The United States Open golf championship can no more dodge making history than it can avoid criticism or mysterious happenings. The one staged last week at the old Inverness Club in Toledo will mostly be remembered for a spruce tree, an impostor, a clown and, finally, the first Open winner with braces on his teeth. Where the sainted Harry Vardon had once walked, Hale Irwin invented the underlapping overbite.
A truly fine player who deserved to win another Open—one more than Arnold Palmer and Gary Player, two more than Sam Snead—Irwin actually won this one on Saturday, when he fired a 67 into the antagonistic little old-fashioned greens and humping, curving fairways of Inverness. He may even have won it with a single shot that day, a career two-iron for a gimme eagle on the 13th hole. All he really had to do in Sunday's final round was not lose, and he is too reliable and accomplished a player for that.
Irwin began the last 18 with a three-stroke lead on Tom Weiskopf, his closest competitor, with whom he was paired. After four holes, silent Tom Purtzer was second, only two strokes behind. Purtzer had started five back but he birdied three of the first four holes. Twenty minutes later, however, Irwin held a four-stroke lead over Purtzer and Jerry Pate.
Irwin is not only a splendid shotmaker with every club in the bag, but he is also a tenacious golfer. As Weiskopf had said on Saturday evening, "Hale is about as tough a guy to catch as anybody you'd have to chase." Weiskopf tried—but too hard. He bogeyed the first two holes on Sunday and kept missing fairways and greens on his way to a five-over-par 76.
Irwin lost a shot to par through the first seven holes, but he birdied the 8th—the spruce tree hole—playing the par-5 the conventional way instead of what had come to be known as the Lon Hinkle way. Irwin bogeyed the 11th, he birdied the 12th. He went on making those tough pars, and toward the end of the round only cardiac arrest could have stopped him. Double-bogey/ bogey on 17 and 18 certainly didn't. After all, with only the two holes to play, he was five strokes up on Weiskopf and Player. Gary was already in the clubhouse, having closed with a 68, as had Jack Nicklaus. Those two rounds finally made the crowds realize the two giants had been on the grounds during the week. But Player's final round put him in at 286, two over par, and he wound up tied with Pate for second place. Nicklaus' redeeming three-under gave him a tie for ninth. He was out of this Open after the first seven holes on Friday, when he three-putted five times. Still, that was better than what befell the favorite, Tom Watson.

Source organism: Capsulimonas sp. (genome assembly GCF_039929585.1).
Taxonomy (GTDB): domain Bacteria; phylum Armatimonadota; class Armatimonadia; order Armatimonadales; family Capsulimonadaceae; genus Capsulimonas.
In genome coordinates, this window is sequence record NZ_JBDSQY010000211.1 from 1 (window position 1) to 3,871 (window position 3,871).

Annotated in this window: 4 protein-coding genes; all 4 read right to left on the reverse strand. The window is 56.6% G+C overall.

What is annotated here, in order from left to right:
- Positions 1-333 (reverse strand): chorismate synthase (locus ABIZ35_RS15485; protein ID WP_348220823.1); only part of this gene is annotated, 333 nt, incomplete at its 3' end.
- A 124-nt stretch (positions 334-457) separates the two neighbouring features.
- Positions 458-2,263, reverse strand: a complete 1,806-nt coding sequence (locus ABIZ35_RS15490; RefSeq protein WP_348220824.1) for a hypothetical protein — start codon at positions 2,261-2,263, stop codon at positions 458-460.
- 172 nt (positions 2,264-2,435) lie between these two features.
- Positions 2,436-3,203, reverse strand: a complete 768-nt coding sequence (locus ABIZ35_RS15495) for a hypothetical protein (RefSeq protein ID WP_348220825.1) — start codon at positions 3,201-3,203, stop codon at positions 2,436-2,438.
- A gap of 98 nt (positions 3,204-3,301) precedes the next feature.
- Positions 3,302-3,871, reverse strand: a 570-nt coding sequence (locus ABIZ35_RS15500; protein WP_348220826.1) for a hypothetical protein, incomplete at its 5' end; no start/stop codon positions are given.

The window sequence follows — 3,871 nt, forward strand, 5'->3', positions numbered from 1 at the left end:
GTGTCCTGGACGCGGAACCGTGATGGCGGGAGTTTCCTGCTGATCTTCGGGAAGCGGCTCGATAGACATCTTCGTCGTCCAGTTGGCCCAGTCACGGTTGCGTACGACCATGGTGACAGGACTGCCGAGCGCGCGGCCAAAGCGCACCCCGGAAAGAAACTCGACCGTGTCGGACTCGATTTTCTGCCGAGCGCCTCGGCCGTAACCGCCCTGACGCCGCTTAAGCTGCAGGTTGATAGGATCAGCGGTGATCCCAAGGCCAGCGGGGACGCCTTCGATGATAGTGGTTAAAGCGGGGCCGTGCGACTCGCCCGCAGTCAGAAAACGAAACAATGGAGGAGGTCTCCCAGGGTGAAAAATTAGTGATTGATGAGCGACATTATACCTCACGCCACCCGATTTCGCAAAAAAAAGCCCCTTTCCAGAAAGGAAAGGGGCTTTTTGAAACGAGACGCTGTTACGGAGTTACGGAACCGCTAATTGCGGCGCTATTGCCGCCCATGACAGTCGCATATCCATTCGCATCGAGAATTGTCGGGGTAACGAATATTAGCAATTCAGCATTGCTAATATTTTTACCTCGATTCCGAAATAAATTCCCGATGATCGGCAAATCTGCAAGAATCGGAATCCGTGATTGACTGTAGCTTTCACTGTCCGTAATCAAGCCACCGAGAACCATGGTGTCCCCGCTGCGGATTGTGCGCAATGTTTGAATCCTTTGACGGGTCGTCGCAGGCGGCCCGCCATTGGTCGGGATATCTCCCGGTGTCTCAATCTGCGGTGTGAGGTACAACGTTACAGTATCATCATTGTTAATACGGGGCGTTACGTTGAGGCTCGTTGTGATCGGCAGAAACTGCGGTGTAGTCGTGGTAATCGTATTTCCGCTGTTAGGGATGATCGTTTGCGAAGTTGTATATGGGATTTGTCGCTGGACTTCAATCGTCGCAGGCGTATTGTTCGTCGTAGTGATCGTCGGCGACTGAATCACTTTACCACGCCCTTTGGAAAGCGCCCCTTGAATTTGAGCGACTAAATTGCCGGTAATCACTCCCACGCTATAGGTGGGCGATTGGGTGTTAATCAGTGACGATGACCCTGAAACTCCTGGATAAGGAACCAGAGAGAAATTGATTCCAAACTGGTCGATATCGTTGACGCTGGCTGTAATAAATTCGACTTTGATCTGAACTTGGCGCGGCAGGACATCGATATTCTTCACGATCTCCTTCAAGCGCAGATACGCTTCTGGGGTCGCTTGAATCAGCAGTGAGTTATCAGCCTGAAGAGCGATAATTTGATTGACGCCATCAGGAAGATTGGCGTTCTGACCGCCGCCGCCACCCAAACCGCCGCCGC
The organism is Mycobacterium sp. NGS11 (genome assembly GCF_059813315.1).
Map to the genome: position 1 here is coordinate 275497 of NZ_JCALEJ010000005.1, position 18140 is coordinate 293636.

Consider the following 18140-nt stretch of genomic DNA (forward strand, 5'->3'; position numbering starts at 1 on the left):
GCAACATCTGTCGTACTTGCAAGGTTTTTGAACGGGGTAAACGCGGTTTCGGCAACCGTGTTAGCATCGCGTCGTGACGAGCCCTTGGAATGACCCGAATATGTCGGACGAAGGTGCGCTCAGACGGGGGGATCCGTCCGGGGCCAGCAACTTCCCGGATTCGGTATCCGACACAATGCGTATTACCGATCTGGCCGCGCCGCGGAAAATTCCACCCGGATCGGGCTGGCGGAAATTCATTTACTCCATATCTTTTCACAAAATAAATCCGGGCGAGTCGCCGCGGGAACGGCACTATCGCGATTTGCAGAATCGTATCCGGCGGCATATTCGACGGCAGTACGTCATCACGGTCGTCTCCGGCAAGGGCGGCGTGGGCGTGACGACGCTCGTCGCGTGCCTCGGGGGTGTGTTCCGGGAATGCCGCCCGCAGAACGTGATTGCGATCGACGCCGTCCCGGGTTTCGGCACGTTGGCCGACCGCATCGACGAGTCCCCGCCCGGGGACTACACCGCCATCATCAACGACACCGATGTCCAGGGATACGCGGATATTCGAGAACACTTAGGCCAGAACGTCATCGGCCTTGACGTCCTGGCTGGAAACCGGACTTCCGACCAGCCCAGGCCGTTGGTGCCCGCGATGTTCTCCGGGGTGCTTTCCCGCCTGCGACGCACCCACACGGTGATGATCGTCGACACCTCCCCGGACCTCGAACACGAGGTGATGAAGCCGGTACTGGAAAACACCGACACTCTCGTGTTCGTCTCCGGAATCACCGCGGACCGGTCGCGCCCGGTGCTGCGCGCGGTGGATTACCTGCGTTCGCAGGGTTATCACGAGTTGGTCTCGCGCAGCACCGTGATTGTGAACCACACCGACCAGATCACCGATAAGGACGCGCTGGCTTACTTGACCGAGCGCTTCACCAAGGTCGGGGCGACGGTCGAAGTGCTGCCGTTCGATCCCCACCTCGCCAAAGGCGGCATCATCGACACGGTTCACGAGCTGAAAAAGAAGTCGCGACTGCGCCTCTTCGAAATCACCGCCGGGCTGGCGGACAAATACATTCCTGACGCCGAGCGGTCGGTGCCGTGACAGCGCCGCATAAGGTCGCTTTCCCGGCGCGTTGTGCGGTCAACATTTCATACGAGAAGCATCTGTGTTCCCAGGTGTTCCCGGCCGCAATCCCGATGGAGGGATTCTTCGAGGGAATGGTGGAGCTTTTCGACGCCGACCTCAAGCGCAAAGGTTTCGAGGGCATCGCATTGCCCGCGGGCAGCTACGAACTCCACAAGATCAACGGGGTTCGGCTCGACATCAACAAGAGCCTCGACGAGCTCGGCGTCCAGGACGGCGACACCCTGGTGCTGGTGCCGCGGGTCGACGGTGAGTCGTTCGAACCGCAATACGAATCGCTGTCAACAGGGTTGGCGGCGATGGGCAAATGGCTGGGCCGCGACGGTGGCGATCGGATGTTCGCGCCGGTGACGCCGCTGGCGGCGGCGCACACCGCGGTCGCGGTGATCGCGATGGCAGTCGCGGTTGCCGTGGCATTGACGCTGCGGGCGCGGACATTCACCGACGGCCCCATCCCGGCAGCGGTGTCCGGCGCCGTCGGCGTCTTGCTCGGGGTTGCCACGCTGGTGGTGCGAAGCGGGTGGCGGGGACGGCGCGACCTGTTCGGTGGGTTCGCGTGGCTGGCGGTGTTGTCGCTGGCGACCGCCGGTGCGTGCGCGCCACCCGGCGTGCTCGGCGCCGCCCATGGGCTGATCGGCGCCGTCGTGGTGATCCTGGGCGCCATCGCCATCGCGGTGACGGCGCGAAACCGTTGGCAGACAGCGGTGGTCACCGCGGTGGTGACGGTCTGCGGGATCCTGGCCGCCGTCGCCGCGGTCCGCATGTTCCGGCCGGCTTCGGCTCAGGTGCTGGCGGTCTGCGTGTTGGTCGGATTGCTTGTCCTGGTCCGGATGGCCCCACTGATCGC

Watson saved his worst driving week of the year for Inverness; he seldom saw a fairway up close. With rounds of 75 and 77, he missed the 36-hole cut for the first time since March of last year. "I tried to tell everybody I was driving poorly, but nobody would listen," he said. "I want to win an Open so badly, I must be trying to guide the ball or something. I've got to rethink my Open preparation."
Irwin, of course, knew how to win an Open. He had won at Winged Foot in 1974, when he became the first bespectacled Open champion. Winged Foot is a brutal course with problems comparable to those at Inverness. Inverness' greens are much smaller than Winged Foot's—they seem smaller than most card tables—but they offered some of the same agony. They were speedy and they had swells in them. They were torturous to recover on if you missed them in regulation, or to hit into if you missed the fairway off the tee.
Irwin is a notably straight hitter who rarely misses a fairway by much, and he's a great bunker player. When he is going good, as on Saturday when he nailed Inverness with that 67, he simply does everything well. Weiskopf had shot a 67 of his own the same day, but Irwin's was more impressive because he had to look at Weiskopf just ahead and then match him.
The most special moment of the championship came during that round. Weiskopf, who has been so close so many times in major championships, was making a deadly run at this one. On the 523-yard par-5 13th, he had a chance to reach the green in two. With Irwin watching, he sailed a four-iron onto the green, and then holed an eight-foot eagle putt.
Now came Irwin with the pressure on him. Giving up would be easy, but a man who decides to straighten out his teeth with braces at the age of 34 is a determined son of a gun. He had the braces put on two weeks earlier to correct his bite and narrow some spaces. Now it was time to put the bite on Weiskopf or anyone else in contention.